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S & H Prom Review

PROM 71: R.Strauss, Elgar, Musorgsky (orch. Ravel); Yo-Yo Ma (cello), Tonhalle Orchestra, Zürich; David Zinman (conductor); Royal Albert Hall; 12th September, 2003 (AR)


This packed-house concert saw the Proms debuts of both conductor David Zinman and Zurich’s Tonhalle Orchestra. Founded in 1868, it is the oldest orchestra in Switzerland and many of the last century’s most inspired conductors have worked with them, including Richard Strauss, Mengelberg, Kempe, and Klemperer.

Their concert opened with a refreshing, chamber-like account of Richard Strauss’ Don Juan; an ideal score to show off an internationally renowned symphony orchestra which the Zurich undoubtedly is. What shone through was a clarity of orchestral textures where every member of the orchestra could be consistently heard. The strings had a wonderfully delicate and translucent sound, whilst the brass had an unusual lightness and grace. Zinman paced the work to perfection, with the reflective passages being mellow and sedate, with some notably sensitive woodwind solos. Often the climactic moments can sound merely bombastic but here they were both wonderfully transparent and emphatic.

After this wonderful performance what followed was a profoundly disappointing account of Sir Edward Elgar’s Cello Concerto in E minor Op. 35. Yo-Yo Ma’s opening passages sounded curiously etiolated, whilst the orchestra sounded rather non-committed, a token presence, with woodwind unfocused and slack strings. On occasion, Yo-Yo Ma’s tone sounded rather bland and neither the Lento nor the Adagio had the essential poignancy and passion: he tended to play down the emotions, adopting a suave and emollient style.

Throughout there was something consciously contrived about this anaesthetized reading, as if Yo-Yo Ma was deliberately inverting his friend and colleague Jacqueline Du Pré’s paradigm performances by offering a totally objective interpretation of the work, as opposed to Du Pré’s totally subjective, impassioned approach. There was none of the risk-taking of Du Pré, who frequently produced bitter and harsh playing during the heat of the more passionate passages, almost as if the music was being wrenched from her.

By total contrast, Yo-Yo Ma was all ease and technique. With Zinman’s sluggish tempi and the cellist’s own playing sounding out of focus this was a performance that simply never ignited or caught the imagination.

The performance of Musorgsky’s Pictures at an Exhibition was largely pedestrian. The opening promenade seemed to sleep walk, whilst Gnome was heavy handed and A Medieval Castle flat-footed; Tuileries lacked any playful characterisation, with the woodwind not nearly pointed or aggressive enough. Bydlo was let down by an appallingly out-of- tune tuba solo, and the cellos, double-bases and timpani just lacked attack: this music should sound menacing - there was certainly none here.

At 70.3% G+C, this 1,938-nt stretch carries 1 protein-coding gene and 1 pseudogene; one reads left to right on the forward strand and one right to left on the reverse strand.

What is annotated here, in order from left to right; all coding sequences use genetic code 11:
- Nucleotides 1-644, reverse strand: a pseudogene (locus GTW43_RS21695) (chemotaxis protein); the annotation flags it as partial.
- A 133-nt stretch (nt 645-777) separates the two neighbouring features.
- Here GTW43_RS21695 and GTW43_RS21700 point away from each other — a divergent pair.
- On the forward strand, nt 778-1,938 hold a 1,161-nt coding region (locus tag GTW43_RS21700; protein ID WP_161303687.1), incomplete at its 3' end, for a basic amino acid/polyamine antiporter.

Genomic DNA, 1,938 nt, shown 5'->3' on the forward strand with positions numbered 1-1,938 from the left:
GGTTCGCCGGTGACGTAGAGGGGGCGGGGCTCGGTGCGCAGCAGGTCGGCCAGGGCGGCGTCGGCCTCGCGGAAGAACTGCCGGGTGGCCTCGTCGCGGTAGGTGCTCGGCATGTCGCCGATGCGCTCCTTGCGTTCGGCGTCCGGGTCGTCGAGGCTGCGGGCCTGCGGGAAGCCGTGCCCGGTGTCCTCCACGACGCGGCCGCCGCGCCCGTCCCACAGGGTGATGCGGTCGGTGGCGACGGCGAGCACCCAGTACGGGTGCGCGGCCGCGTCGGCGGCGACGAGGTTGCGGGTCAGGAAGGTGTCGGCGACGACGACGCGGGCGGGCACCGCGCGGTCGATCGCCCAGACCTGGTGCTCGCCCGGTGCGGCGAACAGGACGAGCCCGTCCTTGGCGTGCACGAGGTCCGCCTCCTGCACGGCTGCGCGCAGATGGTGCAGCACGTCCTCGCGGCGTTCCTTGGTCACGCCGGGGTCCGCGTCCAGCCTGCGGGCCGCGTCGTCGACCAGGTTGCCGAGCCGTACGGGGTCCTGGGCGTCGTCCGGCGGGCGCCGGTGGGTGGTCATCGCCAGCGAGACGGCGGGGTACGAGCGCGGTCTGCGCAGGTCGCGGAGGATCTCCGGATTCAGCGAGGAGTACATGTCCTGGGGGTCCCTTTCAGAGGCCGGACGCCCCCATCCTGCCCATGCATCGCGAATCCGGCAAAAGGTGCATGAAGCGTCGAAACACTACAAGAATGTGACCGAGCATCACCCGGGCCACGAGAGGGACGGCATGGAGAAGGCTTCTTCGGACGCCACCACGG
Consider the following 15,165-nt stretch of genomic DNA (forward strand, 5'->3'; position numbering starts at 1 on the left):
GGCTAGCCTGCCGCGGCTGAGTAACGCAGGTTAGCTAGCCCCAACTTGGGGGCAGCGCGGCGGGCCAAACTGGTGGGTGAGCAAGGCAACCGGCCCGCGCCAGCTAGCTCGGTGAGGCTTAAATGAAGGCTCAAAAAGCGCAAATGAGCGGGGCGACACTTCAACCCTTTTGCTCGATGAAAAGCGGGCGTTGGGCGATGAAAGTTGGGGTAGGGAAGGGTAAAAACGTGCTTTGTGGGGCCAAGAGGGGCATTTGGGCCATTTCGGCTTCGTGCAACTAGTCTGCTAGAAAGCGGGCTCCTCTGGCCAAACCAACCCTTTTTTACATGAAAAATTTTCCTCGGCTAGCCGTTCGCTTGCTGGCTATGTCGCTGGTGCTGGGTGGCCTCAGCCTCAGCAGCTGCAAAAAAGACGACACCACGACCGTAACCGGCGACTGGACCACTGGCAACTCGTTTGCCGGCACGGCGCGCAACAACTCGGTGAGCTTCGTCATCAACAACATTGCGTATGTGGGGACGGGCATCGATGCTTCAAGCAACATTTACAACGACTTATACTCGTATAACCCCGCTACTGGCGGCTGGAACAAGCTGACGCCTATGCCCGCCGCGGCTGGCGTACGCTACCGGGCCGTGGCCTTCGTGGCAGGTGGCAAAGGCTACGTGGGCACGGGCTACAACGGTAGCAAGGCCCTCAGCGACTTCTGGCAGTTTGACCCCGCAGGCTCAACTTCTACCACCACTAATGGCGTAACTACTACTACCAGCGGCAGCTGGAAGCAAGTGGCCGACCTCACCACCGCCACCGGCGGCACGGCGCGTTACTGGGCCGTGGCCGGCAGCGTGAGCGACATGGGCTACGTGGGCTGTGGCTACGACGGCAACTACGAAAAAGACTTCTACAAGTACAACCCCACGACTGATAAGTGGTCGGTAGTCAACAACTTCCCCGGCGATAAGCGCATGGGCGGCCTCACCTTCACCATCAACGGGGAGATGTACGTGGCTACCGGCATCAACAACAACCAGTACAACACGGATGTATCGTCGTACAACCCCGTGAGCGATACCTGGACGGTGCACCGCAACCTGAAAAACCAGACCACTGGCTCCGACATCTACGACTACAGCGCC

The Ballet of the Unhatched Chicks never did hatch, with the woodwinds again lacking focus and wit, although the conducting was a bit more sprightly here. Samuel Goldenberg and Schmuyle was more successful with the shrill muted solo trumpet having a characteristically ‘Yiddish’ accent accompanied by powerfully cutting double basses. Zinman seemed to come to life in The Market with the music having flare and buoyancy. The best playing came with Catacombs with Ravel’s ‘brass masses’ taking on a solemn but intoxicating sound, especially the velvety trombones.

The most disappointing of all the pictures was The Hut on Hen’s Legs which had no real intensity, the timpani and bass drum especially being barely present and the conductor creating zero drama. Even the concluding Gate of Kiev, which is usually proof against the vagaries of orchestra or conductor, was laboured and anti-climactic.

This was a lightweight reading of one of the most popular War Horses in the classical repertoire, and of course the largely uncritical Promenade audience gave it rapturous applause. They were rewarded with a graceful gesture by way of an encore - a superbly spirited performance of Elgar’s Pomp & Circumstance March No 4 which was far better conducted and played than the Pictures…if only we could have had all of the Elgar marches instead…. but that would have been to pre-empt the Last Night high jinks.

Alex Russell

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